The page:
- We expect the Bank of England (BoE) to keep the Bank Rate unchanged at 5.25% on 1 February, which is in line with consensus and current market pricing.
- Overall, we expect the MPC to deliver a dovish tilt to its guidance coupled with a downward revision to its inflation forecast.
- We expect EUR/GBP to move modestly higher upon announcement.
We expect the Bank of England (BoE) to keep the Bank Rate unchanged at 5.25% on 1 February, which is in line with consensus and current market pricing. We expect the vote split to be 9-0, although we stress that risks are two sided for a three-way split. Note, this meeting will include updated projections and a press conference following the release of the statement.
Overall, we expect the MPC to deliver a dovish tilt to its guidance coupled with a downward revision to its inflation forecast and more explicitly to remove its tightening bias in the form of “further tightening in monetary policy would be required if there were evidence of more persistent inflationary pressures.” However, we think the BoE will be cautious in being too optimistic on the inflation outlook to prevent premature easing of financial conditions.
Since the last monetary policy decision in December, data releases have overall pointed to more muted price pressures. November delivered a sharp broad-based downside surprise and while December brought an uptick, primarily due to volatile components such as air fares, it highlights that the road back to 2% will be bumpy. Importantly, the Q4 2023 headline print now stands at 4.2% y/y, which is below the BoE’s forecast from the November MPR at 4.6% y/y. Large base effects from energy prices last spring are set to bring headline inflation back to 2% during the first half of the year. As previously flagged, we do not see inflation developing materially different in the UK compared to elsewhere. Wage growth continues to edge lower with the pace of wage growth in the private sector now sustainable with a 2% inflation target (assuming 1% productivity growth), see chart 2. The growth backdrop remains a challenge for the MPC, with both composite and service PMIs remaining in expansionary territory pointing to the UK avoiding a recession in 2024.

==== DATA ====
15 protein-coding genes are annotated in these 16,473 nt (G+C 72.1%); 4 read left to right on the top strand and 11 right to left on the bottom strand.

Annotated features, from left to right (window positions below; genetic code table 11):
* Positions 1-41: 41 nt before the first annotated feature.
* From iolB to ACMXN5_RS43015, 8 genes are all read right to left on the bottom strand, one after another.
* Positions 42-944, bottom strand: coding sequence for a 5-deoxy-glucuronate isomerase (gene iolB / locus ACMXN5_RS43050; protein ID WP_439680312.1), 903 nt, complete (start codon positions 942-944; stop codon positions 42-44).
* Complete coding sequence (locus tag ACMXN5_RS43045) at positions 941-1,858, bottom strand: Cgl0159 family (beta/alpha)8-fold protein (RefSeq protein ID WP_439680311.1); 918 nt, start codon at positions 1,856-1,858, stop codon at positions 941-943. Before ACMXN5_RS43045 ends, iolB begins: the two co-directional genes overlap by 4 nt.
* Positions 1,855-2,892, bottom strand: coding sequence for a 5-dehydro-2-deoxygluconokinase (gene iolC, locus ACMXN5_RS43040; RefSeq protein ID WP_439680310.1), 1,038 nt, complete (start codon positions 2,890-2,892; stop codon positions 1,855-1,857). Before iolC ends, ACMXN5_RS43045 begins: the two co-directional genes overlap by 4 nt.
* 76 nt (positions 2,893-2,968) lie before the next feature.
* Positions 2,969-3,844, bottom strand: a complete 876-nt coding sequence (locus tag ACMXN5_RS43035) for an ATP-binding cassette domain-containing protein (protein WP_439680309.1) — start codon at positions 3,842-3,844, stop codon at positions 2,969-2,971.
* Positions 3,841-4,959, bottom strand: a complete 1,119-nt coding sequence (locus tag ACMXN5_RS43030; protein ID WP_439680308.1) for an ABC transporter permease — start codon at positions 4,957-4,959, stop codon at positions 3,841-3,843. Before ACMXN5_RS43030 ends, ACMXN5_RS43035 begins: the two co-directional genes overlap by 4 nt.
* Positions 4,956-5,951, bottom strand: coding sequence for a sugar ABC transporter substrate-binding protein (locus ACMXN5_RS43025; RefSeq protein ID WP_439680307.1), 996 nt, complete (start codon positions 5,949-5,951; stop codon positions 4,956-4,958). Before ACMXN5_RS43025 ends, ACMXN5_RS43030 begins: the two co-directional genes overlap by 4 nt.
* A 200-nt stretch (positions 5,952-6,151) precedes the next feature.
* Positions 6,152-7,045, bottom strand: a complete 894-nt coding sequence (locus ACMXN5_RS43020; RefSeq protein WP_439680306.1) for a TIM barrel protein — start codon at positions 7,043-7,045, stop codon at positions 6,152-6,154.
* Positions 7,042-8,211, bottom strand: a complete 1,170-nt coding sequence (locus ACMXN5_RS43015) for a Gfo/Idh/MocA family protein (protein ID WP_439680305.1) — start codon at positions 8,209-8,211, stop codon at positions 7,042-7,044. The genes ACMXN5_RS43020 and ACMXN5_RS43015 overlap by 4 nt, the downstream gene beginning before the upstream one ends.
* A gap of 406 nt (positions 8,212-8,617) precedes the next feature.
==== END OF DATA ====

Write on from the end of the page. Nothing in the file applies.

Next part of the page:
Fiscal policy remains a joker for the monetary policy outlook. The chancellor is expected to have a larger than expected headroom at around GBP 20bn in the Spring Budget presented on 6 March. Coupled with an upcoming general election, the budget will likely include tax cuts. However, we expect measures to be largely supply side driven, which would minimise the potential upward pressure on inflation.
BoE call. We expect the BoE to prime markets for an upcoming rate cut at the May meeting while delivering the first cut of 25bp in June and subsequently 25bp cuts in the following quarters, totalling 75bp of cuts for 2024. This is less than current market pricing of 100bp. Importantly, we do not see the BoE deviating from the Fed and ECB by the extent currently priced by markets and expect markets to scale back on expectations from the latter.
FX. In our base case we expect EUR/GBP to move higher on softer guidance and updated projections. Overall, we see relative rates as a negative for GBP and see the recent rebound as attractive levels to sell GBP. We continue to forecast EUR/GBP towards 0.89 and stay short GBP/USD.